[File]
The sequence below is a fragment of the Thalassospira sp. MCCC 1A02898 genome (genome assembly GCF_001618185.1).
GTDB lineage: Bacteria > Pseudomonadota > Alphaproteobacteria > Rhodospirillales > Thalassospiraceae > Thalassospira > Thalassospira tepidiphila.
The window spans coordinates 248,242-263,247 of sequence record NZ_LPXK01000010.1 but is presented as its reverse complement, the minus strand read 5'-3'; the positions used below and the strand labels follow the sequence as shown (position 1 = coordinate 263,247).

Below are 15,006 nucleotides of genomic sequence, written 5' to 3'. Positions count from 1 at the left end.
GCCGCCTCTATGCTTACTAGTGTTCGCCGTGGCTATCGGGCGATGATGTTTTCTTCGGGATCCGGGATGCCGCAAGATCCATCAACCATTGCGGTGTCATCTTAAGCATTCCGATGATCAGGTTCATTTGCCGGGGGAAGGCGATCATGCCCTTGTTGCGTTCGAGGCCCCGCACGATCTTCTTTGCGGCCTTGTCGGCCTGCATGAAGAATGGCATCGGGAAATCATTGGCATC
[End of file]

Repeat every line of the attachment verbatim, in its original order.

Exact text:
The sequence below is a fragment of the Thalassospira sp. MCCC 1A02898 genome (genome assembly GCF_001618185.1).
GTDB lineage: Bacteria > Pseudomonadota > Alphaproteobacteria > Rhodospirillales > Thalassospiraceae > Thalassospira > Thalassospira tepidiphila.
The window spans coordinates 248,242-263,247 of sequence record NZ_LPXK01000010.1 but is presented as its reverse complement, the minus strand read 5'-3'; the positions used below and the strand labels follow the sequence as shown (position 1 = coordinate 263,247).

Below are 15,006 nucleotides of genomic sequence, written 5' to 3'. Positions count from 1 at the left end.
GCCGCCTCTATGCTTACTAGTGTTCGCCGTGGCTATCGGGCGATGATGTTTTCTTCGGGATCCGGGATGCCGCAAGATCCATCAACCATTGCGGTGTCATCTTAAGCATTCCGATGATCAGGTTCATTTGCCGGGGGAAGGCGATCATGCCCTTGTTGCGTTCGAGGCCCCGCACGATCTTCTTTGCGGCCTTGTCGGCCTGCATGAAGAATGGCATCGGGAAATCATTGGCATC